A documentary dedicated to Andrea Mantegna is coming to Rai5.

A documentary entirely dedicated to Andrea Mantegna: it will air in first view on Wednesday, March 6, at 9:15 p.m., on Rai5. It is titled "Andrea Mantegna. Passion of Stone," and is a Rai Cultura production, directed by Linda Tugnoli.

A documentary entirely dedicated to Andrea Mantegna: it will air in first view on Wednesday, March 6, at 9:15 p.m., on Rai5. Entitled Andrea Mantegna. Passion of Stone, and it is a Rai Cultura production, written by Emanuela Avallone and directed by Linda Tugnoli. The film tells the story of the artist born in Isola Carturo, a small country village on the banks of the Brenta River that today has taken the name Isola Mantegna in his honor. Born into the simple family of a carpenter, Andrea Mantegna went on to become one of the most acclaimed artists among his contemporaries and one of the most beloved to this day. The docufilm’s journey begins in Vicenza, and touches Padua, Venice, Verona and then Mantua in the late 15th century, and crosses the centuries to arrive in London, Florence and Milan in the present day, in the footsteps of a tenacious, tough artist with a “petrous” character whose original choices changed the outlook of all the artists who followed him.

It is in Padua that Mantegna’s journey begins. A city where the arrival of Donatello had introduced with his sculpture bold, innovative solutions, a contagious artistic vitality. Barbara Maria Savy, art historian, and Francesca Veronese, director of the Civic Museums of Padua, recount that the first major undertaking was for the Ovetari Chapel in Padua’s Church of the Eremitani. Largely destroyed in 1944 during World War II-the church was within walking distance of the German command-the remnants of the frescoes were recovered by the young Cesare Brandi and then gave rise to a very innovative restoration experiment in 2009, which one of the protagonists, restorer Carlo Giantomassi, tells us about.

Mantegna then left Padua for Venice, where he was taken into the renowned workshop of Jacopo Bellini and where he married Jacopo’s daughter. With Giovanni Bellini, his brother-in-law, he would weave a fruitful relationship of collaboration and comparison that saw them execute works almost identical in theme and composition. Some of these works are magically reunited today at the National Gallery in London, where Imogen Tedbury, curator of the Pittura Italiana section, tells us about them. But in 1460 Mantegna moved permanently to Mantua. Barely 30 years old, Mantegna was already one of the most celebrated painters of his generation. Writer Francesca Diotallevi recounts that Mantegna had a hard, angular, “petrous” character-even Vasari insinuates that the artist’s “petrosity” was visible even in the works, where the characters look more like statues than paintings-and this passion for rocky elements in addition to being a character trait would also be a recurring feature of his work. Two important testimonies that confirm Mantegna’s great interest in the world of stones and marbles: that of Marzia Faietti, an art historian, who shows a drawing of Mantegna, who portrays herself as a Gorgon, thus as the one who “petrifies”; and that of the geologist Rodolfo Coccioni, who identified real places traced in Mantegna’s works and always traceable to rock formations or stone quarries with workers at work. Marbles and stones that earned him a reputation as a “painter in sculpture.”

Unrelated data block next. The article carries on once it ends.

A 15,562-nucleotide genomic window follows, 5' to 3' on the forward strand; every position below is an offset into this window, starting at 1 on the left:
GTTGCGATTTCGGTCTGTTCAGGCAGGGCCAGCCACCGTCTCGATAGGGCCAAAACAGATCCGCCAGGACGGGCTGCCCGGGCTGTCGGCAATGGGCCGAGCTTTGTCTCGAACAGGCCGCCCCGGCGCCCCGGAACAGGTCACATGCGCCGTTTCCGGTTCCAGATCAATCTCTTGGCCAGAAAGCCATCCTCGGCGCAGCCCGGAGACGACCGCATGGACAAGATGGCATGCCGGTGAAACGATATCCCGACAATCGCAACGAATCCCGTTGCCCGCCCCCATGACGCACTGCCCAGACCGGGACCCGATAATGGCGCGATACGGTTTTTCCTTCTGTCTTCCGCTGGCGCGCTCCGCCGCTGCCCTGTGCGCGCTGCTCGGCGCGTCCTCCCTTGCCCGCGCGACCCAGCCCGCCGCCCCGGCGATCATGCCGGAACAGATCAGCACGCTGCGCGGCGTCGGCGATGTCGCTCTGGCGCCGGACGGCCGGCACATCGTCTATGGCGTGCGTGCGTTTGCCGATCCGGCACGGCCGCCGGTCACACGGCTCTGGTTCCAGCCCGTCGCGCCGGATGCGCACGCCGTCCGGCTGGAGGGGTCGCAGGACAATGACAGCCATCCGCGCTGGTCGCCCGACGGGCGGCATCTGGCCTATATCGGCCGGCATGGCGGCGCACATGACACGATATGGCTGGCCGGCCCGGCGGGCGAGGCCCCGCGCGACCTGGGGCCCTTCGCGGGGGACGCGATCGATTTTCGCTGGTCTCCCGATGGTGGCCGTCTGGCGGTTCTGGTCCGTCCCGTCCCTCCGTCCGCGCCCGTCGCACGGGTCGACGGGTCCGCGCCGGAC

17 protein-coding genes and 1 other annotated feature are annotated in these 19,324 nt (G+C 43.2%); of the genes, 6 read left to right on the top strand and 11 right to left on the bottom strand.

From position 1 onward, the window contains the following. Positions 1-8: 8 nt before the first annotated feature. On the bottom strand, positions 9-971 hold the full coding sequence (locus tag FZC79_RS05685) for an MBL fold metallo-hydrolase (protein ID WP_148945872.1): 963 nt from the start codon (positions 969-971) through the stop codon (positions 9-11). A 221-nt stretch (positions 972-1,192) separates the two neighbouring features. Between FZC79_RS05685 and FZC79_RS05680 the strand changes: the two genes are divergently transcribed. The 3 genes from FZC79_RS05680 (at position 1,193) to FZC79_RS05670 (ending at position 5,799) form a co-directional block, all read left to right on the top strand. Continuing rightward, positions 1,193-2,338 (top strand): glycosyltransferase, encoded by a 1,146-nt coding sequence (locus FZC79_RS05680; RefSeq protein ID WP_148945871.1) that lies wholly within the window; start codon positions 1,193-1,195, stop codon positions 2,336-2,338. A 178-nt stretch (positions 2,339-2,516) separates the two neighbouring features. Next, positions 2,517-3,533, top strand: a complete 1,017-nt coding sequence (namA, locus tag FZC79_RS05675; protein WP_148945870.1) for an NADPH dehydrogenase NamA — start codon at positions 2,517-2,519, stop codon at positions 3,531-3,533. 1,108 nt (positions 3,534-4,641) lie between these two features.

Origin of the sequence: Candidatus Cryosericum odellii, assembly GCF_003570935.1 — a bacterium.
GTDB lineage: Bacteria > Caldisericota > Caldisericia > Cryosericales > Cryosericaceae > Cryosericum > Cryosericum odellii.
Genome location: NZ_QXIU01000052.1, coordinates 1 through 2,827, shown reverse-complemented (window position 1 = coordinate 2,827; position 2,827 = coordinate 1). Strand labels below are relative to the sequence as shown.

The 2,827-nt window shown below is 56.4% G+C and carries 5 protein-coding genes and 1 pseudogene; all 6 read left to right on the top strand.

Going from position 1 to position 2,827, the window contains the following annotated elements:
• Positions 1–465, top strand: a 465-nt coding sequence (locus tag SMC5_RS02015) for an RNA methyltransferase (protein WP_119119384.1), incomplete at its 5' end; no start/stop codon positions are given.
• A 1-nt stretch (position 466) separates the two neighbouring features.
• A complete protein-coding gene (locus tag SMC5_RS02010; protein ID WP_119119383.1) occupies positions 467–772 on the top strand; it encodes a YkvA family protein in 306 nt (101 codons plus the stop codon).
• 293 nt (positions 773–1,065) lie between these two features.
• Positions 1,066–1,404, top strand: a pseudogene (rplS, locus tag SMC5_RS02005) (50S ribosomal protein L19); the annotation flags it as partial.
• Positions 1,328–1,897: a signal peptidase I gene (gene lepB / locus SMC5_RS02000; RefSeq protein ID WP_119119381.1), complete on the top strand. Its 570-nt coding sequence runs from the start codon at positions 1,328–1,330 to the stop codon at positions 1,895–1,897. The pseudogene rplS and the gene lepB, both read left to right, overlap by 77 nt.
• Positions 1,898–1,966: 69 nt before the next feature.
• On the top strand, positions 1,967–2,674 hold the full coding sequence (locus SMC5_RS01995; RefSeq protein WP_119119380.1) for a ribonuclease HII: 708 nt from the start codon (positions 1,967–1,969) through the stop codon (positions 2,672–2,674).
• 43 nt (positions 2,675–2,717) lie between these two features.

The love for the ancient learned in master Squarcione’s workshop would become a heartbreaking nostalgia for the perfection of classical art that would blaze like a fire within him throughout his life. And in Mantua, as court painter, Mantegna will remain until his death. It was in Mantua that he would build his house, with an oculus opening onto a courtyard reminiscent of that in the Bridal Chamber, and his funerary chapel in Sant’Andrea, the basilica designed by Alberti. This intense period is recounted by Stefano L’Occaso, director of the Ducal Palace in Mantua.

There is his portrait in a bronze bust, and a painting of the Holy Family, which Don Stefano Savoia, Director of the Cultural Heritage Office of the Diocese of Mantua, tells us about. But his testament seems to be that Dead Christ that is now at the Pinacoteca di Brera in Milan, one of the most mysterious works in the history of art, which has inspired artists, filmmakers, and remains imprinted on anyone who has a chance to see it. The image of Christ, so human and unsettling along with the foreshortening, also remains so imprinted in photography, so much so that Bolivian photographer Freddy Alborta, taking some seventy frames of the machine-gun riddled body of Ernesto Guevara de la Serna, known as Che Guevara, recalls, with the foreshortened and perspective view, Mantegna’s Dead Christ: in an interview the photographer will state that he imagined in the moment of the shot precisely the image of Christ.

The 2013 staging was entrusted by then-superintendent Sandrina Bandera-who recounts it in an interview-to director Ermanno Olmi, who for the Dead Christ imagined a secluded, dark room that had at its center only the Mantegna painting, placed a few centimeters above the floor.

A documentary dedicated to Andrea Mantegna is coming to Rai5.
A documentary dedicated to Andrea Mantegna is coming to Rai5.

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